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On Survivor, a classic challenge and ‘a common, easy vote’ make their return

On Survivor, a classic challenge and ‘a common, easy vote’ make their return
Wendell Holland and Michael Yerger on Survivor Ghost Island. (Image by CBS Entertainment)

The challenges were the highlight of Survivor Ghost Island episode nine, and that included the return of the food challenge. Oh, classic Survivor elements, how I’ve missed you.

Tangent: Maybe it’s time to bring the Survivor auction, which we haven’t seen since season 30, out of retirement, perhaps with new twists to keep everyone from just hoarding their cash?

After years of Fear Factor taking that kind of challenge to the extreme—so extreme that one episode never even aired—this eating challenge seemed kind of tame, though I appreciated it for many reasons, starting with having an immunity challenge that didn’t involve endurance or balance.

Perhaps to compensate for the lack of intensity, Survivor’s post-production team added lots of sound effects, with all of the subtlety of Jeff Probst calling a challenge through the world’s largest megaphone.

So, so many sound effects. Whether these were digital or someone had some foley fun, the sound effects during the immunity challenge were far more disgusting than things the cast had to eat, which included fish eyes, beetle larvae, and a sea slug.

Like Probst’s challenge commentary, it was over-the-top and unnecessary, and sometimes didn’t even match anything we were seeing—it was just grotesque, nauseating sounds, and it left me like this.

Tangent: That movie clip/GIF still causes me to completely, hysterically lose my shit. Watching the movie in the theater, I thought I’d have to be revived I laughed so hard and so long.

Unnecessary tangent addition: I am disturbed, I know.

During the challenge, Sea Bass won my unintentional double entendre award: “It’s just impressive to see a woman eat a sea slug better than I can.”

Angela won the actual challenge, beating Michael, who is playing so hard to be invited back that he ate his leftovers, even after he’d lost the challenge. It was the kind of Survivor moment that made Jeff Probst’s stick come to life.

Wendell dominates, Probst pronounces ‘margaritas’

Earlier, Wendell single-handedly won tacos for his reward challenge team, and then gave them credit while toasting with margaritas: “congratulations to everybody.”

Tangent: It’s too bad Jeff Probst’s pronunciation of “margaritas” can’t be turned into a GIF.

As to the game, Survivor Ghost Island also went the traditional Survivor route, with a somewhat easy vote. It was complicated only by my continued confusion about who’s original Naviti and Malolo.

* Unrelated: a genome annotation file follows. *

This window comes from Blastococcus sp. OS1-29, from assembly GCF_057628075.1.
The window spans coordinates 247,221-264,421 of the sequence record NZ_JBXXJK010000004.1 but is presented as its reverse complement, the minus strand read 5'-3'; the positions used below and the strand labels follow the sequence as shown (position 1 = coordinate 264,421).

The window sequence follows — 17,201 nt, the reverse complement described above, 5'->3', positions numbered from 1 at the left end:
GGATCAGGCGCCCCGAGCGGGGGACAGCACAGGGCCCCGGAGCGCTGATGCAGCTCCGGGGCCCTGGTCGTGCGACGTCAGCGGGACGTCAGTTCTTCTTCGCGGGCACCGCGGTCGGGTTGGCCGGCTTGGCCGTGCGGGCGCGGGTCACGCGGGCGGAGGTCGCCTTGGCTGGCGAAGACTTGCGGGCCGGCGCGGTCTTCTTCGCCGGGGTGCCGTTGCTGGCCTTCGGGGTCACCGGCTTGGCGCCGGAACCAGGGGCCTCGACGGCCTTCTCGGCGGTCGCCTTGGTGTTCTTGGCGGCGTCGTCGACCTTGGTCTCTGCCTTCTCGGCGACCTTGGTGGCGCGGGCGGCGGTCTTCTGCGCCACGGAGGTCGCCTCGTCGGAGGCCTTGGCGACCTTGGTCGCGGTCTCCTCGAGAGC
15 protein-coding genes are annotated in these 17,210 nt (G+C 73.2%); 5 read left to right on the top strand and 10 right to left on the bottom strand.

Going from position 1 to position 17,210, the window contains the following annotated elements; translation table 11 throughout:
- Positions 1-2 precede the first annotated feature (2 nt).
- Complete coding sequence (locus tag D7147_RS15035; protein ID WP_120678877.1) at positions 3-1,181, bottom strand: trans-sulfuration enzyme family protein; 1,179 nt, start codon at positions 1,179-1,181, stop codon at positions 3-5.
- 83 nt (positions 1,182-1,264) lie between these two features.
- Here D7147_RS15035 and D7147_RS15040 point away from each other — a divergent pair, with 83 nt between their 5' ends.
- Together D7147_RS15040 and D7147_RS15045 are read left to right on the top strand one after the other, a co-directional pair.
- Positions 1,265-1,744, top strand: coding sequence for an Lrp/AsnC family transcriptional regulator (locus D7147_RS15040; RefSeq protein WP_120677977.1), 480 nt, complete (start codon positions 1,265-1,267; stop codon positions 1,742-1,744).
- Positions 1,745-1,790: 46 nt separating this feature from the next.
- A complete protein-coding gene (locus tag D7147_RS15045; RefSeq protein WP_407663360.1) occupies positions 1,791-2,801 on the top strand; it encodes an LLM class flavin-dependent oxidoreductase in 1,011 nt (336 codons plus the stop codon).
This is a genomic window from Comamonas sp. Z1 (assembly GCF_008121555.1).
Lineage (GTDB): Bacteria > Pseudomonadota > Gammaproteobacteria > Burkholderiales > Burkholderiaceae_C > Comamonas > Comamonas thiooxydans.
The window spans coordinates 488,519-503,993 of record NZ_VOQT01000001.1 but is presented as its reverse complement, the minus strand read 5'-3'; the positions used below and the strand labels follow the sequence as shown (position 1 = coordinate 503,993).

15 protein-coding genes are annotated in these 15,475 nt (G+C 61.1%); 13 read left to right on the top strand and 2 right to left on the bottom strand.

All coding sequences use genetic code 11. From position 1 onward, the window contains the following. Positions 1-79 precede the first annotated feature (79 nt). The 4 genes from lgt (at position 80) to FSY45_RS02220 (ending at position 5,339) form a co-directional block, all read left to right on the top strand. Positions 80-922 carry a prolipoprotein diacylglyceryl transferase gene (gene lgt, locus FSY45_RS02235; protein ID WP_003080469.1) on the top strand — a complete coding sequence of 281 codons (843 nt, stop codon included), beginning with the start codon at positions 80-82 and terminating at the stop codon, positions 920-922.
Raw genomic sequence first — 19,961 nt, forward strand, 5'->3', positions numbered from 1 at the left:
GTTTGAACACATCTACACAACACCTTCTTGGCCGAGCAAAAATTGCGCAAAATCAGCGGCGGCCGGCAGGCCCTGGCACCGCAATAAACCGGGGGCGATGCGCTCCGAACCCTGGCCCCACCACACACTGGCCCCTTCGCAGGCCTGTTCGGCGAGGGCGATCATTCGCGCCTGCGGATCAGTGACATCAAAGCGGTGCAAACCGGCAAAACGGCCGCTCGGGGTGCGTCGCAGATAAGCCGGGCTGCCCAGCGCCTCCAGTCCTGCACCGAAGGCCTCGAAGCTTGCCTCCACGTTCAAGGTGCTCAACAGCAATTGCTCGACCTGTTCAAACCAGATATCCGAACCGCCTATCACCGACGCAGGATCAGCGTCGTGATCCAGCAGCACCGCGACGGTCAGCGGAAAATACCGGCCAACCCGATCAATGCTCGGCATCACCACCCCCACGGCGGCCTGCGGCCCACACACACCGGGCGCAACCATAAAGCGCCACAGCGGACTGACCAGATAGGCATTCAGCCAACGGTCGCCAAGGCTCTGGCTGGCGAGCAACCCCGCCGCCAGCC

Idea: Could they all wear their original buffs so I can keep track of them? Or is it too late to care?

The tribe split votes between Michael and Libby, and Michael saved himself with his idol.

With Naviti splitting the vote—five on Michael, four on Libby—Michael suggested the original Malolo could have worked together and blindside one of the original Naviti. Michael also told Angela, who is a person on the show this season, that he wanted to break up Domenick and Wendell.

So Angela told everyone, because, as she told us, “I want to see the battle of all battles,” and she also wants to see metaphoric Survivor corpses everywhere and know that she was responsible: “I made those casualties.”

But that didn’t happen. Nor did Laurel go after Wendell, who she’s aligned with (along with Dom and Donathan), perhaps because it’s too early to do that, or perhaps because Wendell is getting a winner’s edit.

Laurel did seem irritated to learn that Dom had a legacy advantage, and that Wendell had an idol he hadn’t previously disclosed, but as Wendell pointed out, they’re the only foursome, and in a game with 11 people remaining, that’s a considerable advantage.

Tangent: What happened to voting blocs?

“Maybe again we have a common, easy vote,” Wendell said, and yes they did. The slight complication was that Michael played Ozzy’s fucking stick and saved himself.

The common, easy vote had plans for that, though, and Libby was sent home—though there was a second of drama thanks to Probst’s line reading: “This is not…” he said, pausing dramatically, “…just a stick any more. This is a real idol.”

Also: What happened to “live” Tribal Councils? (Probst trying to get everyone to praise the new-ish Tribal Council format does not count as live.)

Speaking of things that have disappeared, Ghost Island continued to be an elusive and pointless twist. Jenna, on Ghost Island for just one night, summed it up well: “What’s the point if I’m not going to play a game?”

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  • Andy Dehnart is the creator of reality blurred and a writer and teacher who obsessively and critically covers reality TV and unscripted entertainment, focusing on how it’s made and what it means.


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